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Cancer Res. 2000 Mar 1;60(5):1388-93.

Heterogeneity of angiogenesis and blood vessel maturation in human tumors: implications for antiangiogenic tumor therapies.

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Department of Gynecology and Obstetrics, University of Göttingen Medical School, Germany.

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  • Cancer Res 2000 Jul 1;60(13):3668.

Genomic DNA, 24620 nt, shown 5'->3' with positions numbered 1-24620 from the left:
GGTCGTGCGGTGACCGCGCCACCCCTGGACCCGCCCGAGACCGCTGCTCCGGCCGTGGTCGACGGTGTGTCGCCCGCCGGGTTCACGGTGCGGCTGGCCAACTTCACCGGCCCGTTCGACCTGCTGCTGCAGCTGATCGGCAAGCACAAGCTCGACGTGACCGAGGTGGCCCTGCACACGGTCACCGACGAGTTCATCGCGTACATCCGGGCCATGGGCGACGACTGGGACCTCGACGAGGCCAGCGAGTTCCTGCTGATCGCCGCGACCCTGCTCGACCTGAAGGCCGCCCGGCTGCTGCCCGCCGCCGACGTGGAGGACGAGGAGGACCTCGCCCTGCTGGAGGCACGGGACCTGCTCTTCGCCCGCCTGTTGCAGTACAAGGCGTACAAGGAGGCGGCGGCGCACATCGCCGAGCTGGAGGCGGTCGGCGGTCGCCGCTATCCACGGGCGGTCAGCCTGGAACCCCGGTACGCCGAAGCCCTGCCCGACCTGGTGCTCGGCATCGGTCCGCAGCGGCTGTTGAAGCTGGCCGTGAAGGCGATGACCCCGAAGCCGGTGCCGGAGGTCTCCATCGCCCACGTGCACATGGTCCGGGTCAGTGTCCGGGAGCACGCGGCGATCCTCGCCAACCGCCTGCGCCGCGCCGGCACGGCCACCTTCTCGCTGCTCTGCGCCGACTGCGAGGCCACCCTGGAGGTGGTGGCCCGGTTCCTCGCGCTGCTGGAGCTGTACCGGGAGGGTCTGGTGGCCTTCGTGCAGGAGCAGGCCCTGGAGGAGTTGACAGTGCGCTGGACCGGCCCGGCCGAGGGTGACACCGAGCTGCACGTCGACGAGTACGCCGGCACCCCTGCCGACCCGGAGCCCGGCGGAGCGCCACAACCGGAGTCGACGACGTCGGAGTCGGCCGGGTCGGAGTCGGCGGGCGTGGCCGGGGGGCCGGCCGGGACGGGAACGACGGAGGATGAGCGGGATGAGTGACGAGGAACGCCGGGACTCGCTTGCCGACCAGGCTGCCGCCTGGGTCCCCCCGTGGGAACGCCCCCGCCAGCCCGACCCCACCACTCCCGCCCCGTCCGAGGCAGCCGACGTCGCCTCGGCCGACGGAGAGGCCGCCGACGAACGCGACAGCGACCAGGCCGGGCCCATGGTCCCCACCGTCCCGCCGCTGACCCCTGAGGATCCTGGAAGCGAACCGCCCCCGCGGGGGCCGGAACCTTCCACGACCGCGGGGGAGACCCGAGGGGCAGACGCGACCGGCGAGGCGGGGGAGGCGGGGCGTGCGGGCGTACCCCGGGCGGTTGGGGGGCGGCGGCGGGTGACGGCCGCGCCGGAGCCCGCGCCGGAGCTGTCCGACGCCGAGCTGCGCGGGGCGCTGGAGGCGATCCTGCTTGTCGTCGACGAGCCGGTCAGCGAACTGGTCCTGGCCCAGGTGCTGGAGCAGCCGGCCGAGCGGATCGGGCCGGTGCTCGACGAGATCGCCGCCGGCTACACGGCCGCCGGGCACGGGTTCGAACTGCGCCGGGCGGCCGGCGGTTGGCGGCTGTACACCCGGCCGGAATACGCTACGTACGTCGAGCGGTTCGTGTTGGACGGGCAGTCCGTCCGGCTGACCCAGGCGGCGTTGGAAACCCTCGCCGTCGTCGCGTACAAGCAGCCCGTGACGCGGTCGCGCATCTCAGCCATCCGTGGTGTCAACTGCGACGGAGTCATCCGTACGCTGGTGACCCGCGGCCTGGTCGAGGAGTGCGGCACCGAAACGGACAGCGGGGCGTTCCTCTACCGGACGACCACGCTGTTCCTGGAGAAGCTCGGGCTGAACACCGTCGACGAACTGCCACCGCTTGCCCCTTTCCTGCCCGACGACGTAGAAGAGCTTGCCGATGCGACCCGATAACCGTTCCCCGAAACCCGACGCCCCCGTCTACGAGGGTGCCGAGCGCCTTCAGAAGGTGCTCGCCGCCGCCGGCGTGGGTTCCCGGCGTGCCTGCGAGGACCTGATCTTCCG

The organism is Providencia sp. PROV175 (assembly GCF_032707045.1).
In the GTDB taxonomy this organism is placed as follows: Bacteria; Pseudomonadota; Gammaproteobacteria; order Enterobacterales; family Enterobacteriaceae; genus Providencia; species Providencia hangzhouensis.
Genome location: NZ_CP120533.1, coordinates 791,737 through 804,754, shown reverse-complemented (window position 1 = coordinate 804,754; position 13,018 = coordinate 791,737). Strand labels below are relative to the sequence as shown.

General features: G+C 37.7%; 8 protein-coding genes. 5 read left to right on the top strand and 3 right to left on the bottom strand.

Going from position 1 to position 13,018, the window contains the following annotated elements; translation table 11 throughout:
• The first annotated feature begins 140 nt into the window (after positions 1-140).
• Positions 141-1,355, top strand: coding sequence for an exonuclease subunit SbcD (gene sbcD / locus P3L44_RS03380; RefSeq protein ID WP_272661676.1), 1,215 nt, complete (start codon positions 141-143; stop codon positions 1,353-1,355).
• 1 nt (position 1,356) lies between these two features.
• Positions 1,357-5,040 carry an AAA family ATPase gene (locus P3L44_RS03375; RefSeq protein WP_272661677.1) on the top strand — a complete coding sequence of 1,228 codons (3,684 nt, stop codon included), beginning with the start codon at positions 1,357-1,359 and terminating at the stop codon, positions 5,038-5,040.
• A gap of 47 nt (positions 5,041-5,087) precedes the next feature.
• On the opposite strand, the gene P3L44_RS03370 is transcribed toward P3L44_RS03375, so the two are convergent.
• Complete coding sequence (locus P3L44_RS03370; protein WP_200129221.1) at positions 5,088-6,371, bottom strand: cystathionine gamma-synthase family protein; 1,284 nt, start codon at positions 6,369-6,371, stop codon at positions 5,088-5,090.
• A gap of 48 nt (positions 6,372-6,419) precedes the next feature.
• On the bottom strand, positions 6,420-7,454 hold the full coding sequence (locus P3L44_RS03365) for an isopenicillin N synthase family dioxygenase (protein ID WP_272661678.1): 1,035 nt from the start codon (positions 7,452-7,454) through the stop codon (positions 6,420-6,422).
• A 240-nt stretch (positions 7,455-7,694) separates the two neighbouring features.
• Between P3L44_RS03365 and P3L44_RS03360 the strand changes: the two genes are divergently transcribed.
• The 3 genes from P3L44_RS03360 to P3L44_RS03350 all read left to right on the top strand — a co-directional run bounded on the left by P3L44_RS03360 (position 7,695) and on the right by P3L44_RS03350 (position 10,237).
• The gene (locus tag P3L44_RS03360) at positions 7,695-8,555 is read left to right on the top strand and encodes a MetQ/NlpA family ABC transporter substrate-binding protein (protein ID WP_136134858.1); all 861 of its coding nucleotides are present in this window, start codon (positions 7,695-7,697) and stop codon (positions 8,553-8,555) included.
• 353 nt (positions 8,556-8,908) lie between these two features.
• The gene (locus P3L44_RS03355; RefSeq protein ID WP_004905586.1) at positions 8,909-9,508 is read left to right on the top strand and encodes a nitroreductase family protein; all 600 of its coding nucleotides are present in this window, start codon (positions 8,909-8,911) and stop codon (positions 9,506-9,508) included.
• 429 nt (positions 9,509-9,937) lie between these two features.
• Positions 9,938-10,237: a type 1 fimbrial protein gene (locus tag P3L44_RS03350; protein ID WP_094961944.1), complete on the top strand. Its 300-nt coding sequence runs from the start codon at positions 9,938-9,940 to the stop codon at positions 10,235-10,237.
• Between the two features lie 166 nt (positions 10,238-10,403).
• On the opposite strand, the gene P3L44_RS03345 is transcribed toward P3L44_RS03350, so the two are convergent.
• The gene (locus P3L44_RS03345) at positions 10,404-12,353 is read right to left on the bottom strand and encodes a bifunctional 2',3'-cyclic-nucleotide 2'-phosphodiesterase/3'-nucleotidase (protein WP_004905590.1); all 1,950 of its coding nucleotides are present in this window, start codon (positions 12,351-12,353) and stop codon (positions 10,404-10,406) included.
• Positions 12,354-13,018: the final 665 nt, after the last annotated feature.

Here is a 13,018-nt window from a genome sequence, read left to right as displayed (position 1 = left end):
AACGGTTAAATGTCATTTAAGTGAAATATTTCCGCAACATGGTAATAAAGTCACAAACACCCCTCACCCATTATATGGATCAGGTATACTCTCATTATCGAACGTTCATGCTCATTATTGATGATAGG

Microvessel density (MVD) counting techniques have been widely used to assess the vasculature in tumors. MVD counts assess the presence of blood vessels but do not give an indication of the degree of angiogenesis and the functional status of the tumor neovasculature. To analyze angiogenesis and the functional status of the tumor vascular bed, we have quantitated endothelial cell proliferation and the recruitment of pericytes in human tumors [glioblastomas (n = 30), renal cell carcinomas (n = 22), colon carcinomas (n = 18), mammary carcinomas (n = 24), lung carcinomas (n = 15), and prostate carcinomas (n = 19)]. These findings were compared to the physiological angiogenesis in the cyclic bovine ovarian corpus luteum. Tissue sections were examined applying double-labeling immunohistochemical techniques to detect proliferating endothelial cells and to colocalize endothelial cells and pericytes. The following parameters were quantitated: (a) MVD count; (b) proliferating capillary index (PCI); (c) proliferating tumor versus endothelial cell index; and (d) microvessel pericyte coverage index (MPI). Based on endothelial cell proliferation, angiogenesis was found to be present in all tumors with characteristic and significant differences between the tumor types (glioblastomas, PCI = 9.6 +/- 6.1%; renal cell carcinomas, PCI = 9.4 +/- 5.2%; colon carcinomas, PCI = 7.8 +/- 5.2%; mammary carcinomas, PCI = 5.0 +/- 4.8%; lung carcinomas, PCI = 2.6 +/- 2.5%; prostate carcinomas, PCI = 2.0 +/- 1.4%). There was a considerable degree of heterogeneity in the intensity of angiogenesis within each tumor group, as indicated by large standard deviations. Even in the most angiogenic tumors, angiogenesis was found to be 4 to 20 times less intense as compared with the physiological angiogenesis in the growing ovarian corpus rubrum (PCI = 40.6 +/- 6.2%). Varying degrees of pericyte recruitment to the tumor microvasculature were determined in the different tumor types (glioblastomas, MPI = 12.7 +/- 7.9%; renal cell carcinomas, MPI = 17.9 +/- 7.8%; colon carcinomas, MPI = 65.4 +/- 10.5%; mammary carcinomas, MPI = 67.3 +/- 14.2%; lung carcinomas, MPI = 40.8 +/- 14.5%; prostate carcinomas, MPI = 29.6 +/- 9.5%). The data demonstrate distinct quantitative variations in the intensity of angiogenesis in malignant human tumors. Furthermore, the varying degrees of pericyte recruitment indicate differences in the functional status of the tumor vasculature in different tumors that may reflect varying degrees of maturation of the tumor vascular bed.

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